On September 22 last year, in response to Kandhari’s complaint, the administration admitted that a portion of his land was occupied by the government’s Power Development Department.
“There is no option available for filing an appeal against the closure of my complaint. The whole handling [of the complaint] is an eyewash,” said Kandhari.
In December 2020, the region’s Rural Development Department even issued an order asking its officials to desist from building on the land of migrants without their approval.
Despite the struggle, many Kashmiri Pandits feel this might be the right time for them to reclaim their lost properties.
“The properties of migrant Pandits will get encroached again if they don’t go back and take possession. Those who have benefitted from our exodus and made millions are not going to let go of our properties so easily,” Tej Tickoo of All India Kashmiri Society told Al Jazeera.
Others such as Shadi Lal Pandita, who lives in a migrant camp near Jammu, believe the government should first create separate townships for Pandits and move them to their original homes afterwards.
“If encroachments are removed suddenly and by force, it will trigger acrimony,” said Pandita.
According to India’s home ministry, of a total of 6,000 government posts announced under the 2008 Prime Minister’s rehabilitation package, about 5,797 migrants have been given employment so far.
The other components of the package, however, are yet to be implemented.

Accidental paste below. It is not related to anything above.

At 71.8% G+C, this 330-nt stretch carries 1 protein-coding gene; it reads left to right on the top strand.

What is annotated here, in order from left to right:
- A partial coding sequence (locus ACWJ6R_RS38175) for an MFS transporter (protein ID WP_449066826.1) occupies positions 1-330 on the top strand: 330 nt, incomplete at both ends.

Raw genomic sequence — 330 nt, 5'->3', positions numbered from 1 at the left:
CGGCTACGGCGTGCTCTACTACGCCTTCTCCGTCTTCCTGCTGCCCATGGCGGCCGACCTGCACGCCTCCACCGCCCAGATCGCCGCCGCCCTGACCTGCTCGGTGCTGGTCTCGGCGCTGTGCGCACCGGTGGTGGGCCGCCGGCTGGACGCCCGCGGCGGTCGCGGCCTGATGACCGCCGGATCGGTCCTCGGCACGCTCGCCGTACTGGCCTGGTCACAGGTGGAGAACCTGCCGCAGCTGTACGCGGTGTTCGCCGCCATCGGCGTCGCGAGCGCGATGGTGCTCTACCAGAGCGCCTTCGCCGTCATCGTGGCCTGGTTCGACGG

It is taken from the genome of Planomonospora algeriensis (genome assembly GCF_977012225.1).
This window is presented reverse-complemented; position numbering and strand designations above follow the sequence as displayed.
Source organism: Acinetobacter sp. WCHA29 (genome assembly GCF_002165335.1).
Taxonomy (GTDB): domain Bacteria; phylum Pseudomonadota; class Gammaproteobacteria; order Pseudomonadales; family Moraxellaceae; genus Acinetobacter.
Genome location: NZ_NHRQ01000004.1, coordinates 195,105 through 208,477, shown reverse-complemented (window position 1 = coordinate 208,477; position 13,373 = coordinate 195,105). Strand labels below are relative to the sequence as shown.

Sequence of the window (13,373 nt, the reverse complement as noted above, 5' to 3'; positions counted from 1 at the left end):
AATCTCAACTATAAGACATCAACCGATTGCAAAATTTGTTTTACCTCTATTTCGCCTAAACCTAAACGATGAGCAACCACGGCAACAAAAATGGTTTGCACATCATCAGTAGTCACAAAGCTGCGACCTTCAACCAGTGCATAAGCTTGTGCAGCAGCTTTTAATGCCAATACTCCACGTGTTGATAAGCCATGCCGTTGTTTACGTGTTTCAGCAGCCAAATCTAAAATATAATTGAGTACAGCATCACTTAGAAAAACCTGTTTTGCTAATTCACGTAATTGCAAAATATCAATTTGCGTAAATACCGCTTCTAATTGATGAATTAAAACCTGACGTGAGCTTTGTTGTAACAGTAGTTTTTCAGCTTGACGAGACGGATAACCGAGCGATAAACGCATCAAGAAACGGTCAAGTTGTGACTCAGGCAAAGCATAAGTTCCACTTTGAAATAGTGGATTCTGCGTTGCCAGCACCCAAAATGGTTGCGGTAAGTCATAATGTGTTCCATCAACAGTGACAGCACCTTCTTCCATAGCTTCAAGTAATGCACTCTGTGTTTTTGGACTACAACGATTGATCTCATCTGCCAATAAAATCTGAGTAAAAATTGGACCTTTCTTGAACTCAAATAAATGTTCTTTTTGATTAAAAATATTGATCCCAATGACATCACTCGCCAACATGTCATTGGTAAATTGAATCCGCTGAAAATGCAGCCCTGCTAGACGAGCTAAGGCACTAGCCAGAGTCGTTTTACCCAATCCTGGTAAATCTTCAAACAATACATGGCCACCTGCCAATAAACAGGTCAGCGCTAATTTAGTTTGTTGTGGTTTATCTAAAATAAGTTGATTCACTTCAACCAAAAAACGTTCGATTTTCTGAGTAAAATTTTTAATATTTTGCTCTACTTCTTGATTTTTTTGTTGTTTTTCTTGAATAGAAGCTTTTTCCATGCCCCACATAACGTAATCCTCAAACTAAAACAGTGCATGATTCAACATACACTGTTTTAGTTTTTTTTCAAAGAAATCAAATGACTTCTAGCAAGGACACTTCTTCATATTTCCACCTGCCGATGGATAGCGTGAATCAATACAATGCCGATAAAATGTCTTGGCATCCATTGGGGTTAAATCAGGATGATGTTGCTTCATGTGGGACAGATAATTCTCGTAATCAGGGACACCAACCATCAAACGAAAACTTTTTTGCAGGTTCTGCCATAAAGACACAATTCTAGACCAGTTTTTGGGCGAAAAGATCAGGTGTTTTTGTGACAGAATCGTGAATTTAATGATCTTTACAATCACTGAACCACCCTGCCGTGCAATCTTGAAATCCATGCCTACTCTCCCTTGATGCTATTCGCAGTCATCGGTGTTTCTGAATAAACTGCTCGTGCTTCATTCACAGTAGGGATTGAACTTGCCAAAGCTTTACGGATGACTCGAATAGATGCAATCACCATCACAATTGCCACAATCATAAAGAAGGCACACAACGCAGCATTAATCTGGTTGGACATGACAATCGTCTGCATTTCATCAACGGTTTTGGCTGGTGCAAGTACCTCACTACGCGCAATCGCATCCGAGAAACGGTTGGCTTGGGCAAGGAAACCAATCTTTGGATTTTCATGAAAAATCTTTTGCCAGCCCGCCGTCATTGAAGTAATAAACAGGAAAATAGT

While 6,000 transit accommodations required for such employees were to be constructed across Indian-administered Kashmir, the government has managed to complete only 1,025 dwellings so far. Another 1,488 units are under construction.
“The families of employees from the migrant community are forced to live in cramped accommodations of the existing transit camps,” a member of the PM’s package employees’ association, told Al Jazeera, requesting anonymity.
“We are caught between the devil and the deep sea situation,” he said.
In Jammu, meanwhile, leaders of the migrant Pandit community refuse to accept employment under the PM Package scheme as a marker of rehabilitation.
“The resettlement is a political issue and employment is an issue of economic subsistence,” Ashwani Kumar Chrungoo, a migrant Pandit and member of the local BJP unit, told Al Jazeera.
“The government lacks a clear vision regarding our rehabilitation. It couldn’t resettle even the internally displaced, militancy-affected people in the Jammu province,” he said.
“Post-retirement, these employees are likely to leave Kashmir and settle elsewhere.”
Back in Mattan, amid uncertainties, rebuilding old homes has turned into a risky investment for migrant Pandits.
“There is no question of renovating the upper portion of the home now,” said Sahil Bhat, who remains stationed in Mattan but has sent his family to their Jammu house for now.
(This story has been supported by Land Conflict Watch, a New Delhi-based data research agency that tracks disputes on natural resources. Some names have been changed to protect the identity of the interviewees.)